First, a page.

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View related content: Higher Education
No. 9, October 2010
As the cost of higher education rises, more and more students are struggling over the decision to attend college. But they now have help from PayScale.com, which recently released data on the return on investment (ROI) from over five hundred colleges and universities. This Outlook interprets the data using Barron’s selectivity categories, revealing that ROI increases as colleges become more selective and that the ROI from public colleges and universities tends to be higher than from private ones. It also compares individual colleges within each level of selectivity, which can help students see where their investment in higher education may have a better return. But while the PayScale data represent a promising beginning, students still lack information about many colleges and individual degree programs. Going forward, we need to find ways to make these detailed ROI data available for more schools and help students make worthwhile investments of their time and money.
Key points in this Outlook:
For many years, I ran the political science department’s graduation ceremony at the State University of New York-Stony Brook, where I was chair. Because political science was a popular major, these events attracted hundreds of parents. I tried many of the usual nostrums that pepper commencement speeches, but over time I found that the line parents appreciated best (and which made the graduating seniors blanch the most) focused on the economic returns from a college education. Addressing the graduates, I would say something like this:
Remember all those years when people kept telling you that college education was a great investment? Well, now is the time to test that advice. Until today, your parents looked at you as an investment opportunity. Now they look at you as a profit center.
While I always emphasized that the rewards for graduating college were not simply economic, for the majority of parents in the audience and for most of the students–many of whom were the first in their families to graduate from college–the monetary reward, not the ability to parse Proust, was the most important motivation for attending college.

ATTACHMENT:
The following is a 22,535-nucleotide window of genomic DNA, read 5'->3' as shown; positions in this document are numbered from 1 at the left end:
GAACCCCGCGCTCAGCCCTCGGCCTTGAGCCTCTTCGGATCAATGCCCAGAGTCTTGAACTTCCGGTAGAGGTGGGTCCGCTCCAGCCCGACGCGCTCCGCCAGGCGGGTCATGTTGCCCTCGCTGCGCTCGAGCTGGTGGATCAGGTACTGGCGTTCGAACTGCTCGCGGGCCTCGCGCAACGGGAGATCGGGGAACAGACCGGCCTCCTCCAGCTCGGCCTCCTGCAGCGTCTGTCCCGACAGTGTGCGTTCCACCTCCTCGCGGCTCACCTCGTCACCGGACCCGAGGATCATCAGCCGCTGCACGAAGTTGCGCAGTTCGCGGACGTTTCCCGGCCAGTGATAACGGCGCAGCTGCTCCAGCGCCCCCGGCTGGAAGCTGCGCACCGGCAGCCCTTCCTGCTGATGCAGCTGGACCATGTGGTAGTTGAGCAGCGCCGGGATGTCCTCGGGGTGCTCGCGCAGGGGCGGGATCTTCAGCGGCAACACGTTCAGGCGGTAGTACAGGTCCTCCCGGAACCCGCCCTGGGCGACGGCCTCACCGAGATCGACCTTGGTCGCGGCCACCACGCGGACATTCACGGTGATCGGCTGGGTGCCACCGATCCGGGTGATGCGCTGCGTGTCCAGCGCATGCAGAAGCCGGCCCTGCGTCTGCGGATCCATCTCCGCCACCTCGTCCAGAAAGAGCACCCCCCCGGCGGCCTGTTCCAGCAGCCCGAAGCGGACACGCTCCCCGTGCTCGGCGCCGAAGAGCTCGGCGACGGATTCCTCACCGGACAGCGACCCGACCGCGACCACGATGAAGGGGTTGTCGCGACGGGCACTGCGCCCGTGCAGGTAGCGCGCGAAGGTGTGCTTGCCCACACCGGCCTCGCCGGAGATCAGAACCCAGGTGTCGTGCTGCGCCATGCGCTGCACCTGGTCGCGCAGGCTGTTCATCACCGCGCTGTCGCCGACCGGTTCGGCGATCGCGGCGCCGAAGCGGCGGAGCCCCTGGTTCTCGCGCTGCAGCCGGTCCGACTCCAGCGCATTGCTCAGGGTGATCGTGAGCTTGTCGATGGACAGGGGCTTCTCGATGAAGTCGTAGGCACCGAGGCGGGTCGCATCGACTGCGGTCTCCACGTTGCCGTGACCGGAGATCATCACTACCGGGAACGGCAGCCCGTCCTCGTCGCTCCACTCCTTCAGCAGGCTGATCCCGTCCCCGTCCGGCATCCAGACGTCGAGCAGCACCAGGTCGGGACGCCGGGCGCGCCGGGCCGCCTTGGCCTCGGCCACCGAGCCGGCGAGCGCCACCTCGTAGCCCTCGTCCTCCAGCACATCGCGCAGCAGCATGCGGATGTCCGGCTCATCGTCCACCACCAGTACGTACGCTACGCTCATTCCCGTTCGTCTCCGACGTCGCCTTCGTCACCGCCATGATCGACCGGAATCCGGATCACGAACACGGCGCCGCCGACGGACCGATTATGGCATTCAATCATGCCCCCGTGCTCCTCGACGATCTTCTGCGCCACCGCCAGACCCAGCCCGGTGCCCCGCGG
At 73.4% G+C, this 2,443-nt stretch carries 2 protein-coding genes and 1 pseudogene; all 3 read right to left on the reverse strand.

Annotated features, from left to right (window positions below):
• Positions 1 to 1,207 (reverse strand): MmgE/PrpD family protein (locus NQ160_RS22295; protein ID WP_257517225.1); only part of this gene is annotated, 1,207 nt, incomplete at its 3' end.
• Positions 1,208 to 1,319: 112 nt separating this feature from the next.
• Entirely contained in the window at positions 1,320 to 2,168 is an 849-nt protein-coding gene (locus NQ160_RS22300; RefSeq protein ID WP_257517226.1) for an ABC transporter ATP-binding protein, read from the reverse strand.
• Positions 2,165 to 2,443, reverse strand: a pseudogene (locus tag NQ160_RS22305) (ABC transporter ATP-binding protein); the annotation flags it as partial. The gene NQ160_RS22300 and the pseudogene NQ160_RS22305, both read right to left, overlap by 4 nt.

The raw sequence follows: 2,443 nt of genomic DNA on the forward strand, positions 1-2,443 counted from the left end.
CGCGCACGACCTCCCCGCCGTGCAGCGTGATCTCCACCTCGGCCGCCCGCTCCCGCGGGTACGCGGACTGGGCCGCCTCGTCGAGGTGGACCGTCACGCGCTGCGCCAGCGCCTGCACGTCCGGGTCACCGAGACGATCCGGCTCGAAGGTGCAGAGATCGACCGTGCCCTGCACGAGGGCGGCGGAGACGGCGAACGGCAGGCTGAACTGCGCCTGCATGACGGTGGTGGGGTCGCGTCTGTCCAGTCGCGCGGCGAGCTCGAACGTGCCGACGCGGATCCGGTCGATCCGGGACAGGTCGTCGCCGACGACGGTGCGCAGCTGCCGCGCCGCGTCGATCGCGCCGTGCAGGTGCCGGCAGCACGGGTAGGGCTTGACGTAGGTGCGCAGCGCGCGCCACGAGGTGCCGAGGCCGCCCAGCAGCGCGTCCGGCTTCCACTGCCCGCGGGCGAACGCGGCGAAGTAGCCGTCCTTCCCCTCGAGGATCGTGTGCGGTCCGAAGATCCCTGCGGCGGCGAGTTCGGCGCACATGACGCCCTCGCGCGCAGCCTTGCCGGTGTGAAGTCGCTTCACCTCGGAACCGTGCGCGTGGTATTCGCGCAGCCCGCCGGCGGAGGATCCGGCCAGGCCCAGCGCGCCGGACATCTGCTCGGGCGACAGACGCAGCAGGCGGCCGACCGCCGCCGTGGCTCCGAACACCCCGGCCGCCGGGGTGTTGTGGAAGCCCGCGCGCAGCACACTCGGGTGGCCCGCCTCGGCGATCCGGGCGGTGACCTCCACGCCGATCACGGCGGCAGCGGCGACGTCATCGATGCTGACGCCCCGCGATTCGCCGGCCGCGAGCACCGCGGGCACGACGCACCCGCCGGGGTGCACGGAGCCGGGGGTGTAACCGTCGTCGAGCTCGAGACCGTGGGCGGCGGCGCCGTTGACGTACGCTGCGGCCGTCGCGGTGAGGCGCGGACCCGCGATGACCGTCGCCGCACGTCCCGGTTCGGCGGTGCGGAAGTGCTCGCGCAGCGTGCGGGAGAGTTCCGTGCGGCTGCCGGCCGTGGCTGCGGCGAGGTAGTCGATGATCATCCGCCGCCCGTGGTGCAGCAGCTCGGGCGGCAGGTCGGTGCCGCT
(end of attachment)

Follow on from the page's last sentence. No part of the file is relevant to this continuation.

I am sure that most of the audience had heard, and probably believed, the much-touted “fact” that a college degree is worth a million dollars. In an earlier AEI Outlook, I called this the “million-dollar misunderstanding.” I showed that making simple (but necessary) adjustments to the cost of a college degree and applying a conservative discount rate to earnings reduced the million-dollar payoff to something far more modest. In that Outlook, using a national data set, I explored differences in the payoff for a college education by college selectivity and by whether the school was private or public. But I was not able to drill down to the campus level to identify which schools outperformed others in turning their graduates into profit centers. Since students earn their degrees from particular colleges and universities, individual campus-by-campus differences matter.
Recently released data from PayScale.com provide just that type of information for over five hundred colleges and universities across the nation. These data are collected from individuals who completed PayScale’s online employee survey, which they filled out usually because they were thinking about finding a new job and were interested in learning what an appropriate salary might be. PayScale’s data focus only on individuals who have a bachelor’s degree (alumni who have gone on to earn higher degrees are not included).
In its recent study, PayScale reported data for almost every institution in the country with more than five thousand students, plus some of the smaller, nationally ranked liberal arts colleges, such as Wesleyan University in Connecticut. For these campuses, PayScale calculated the median and thirty-year work-life earnings. Along with these earnings data, PayScale also calculated an annualized rate of return measuring the monetary payoff for all the time and money a former student (now in the labor market) had invested in college.
PayScale’s calculation of the ROI starts by estimating in current dollars the thirty-year work-life earnings of bachelor’s-degree holders from each school. But we cannot simply use these salaries as the economic payoff for graduating from college without some necessary adjustments; attending college costs both time and money, and the benefits of higher wages must be balanced against these costs. PayScale measures the costs of getting a degree by calculating tuition and fees, the length of time it takes to get the degree (at some schools it takes far longer than at others), and the probability of actually earning the degree (at far too many schools, most students do not graduate at all). Balancing out the earnings estimate with the costs of achieving the degree, PayScale can calculate a rate of return on the investment in any specific college.
There are obvious limits to the PayScale data. It is based only upon alumni from schools that, for one reason or another, signed on to PayScale and supplied data, and unknown biases likely result from this self-selection process. For some universities, large numbers of alumni may have gone on to earn professional degrees, which would indirectly increase the value of the undergraduate degree, but which would not be captured in the PayScale data, based only on individuals with bachelor’s degrees. For other institutions, large numbers of students may not find PayScale’s comparative salary analysis worthwhile to consult because they are considering teaching–a profession with fixed salary schedules. In addition, as with any estimate, the values reported are imprecise (PayScale puts the margin of error at around 5 to 10 percent), so schools that are close to each other cannot be distinguished.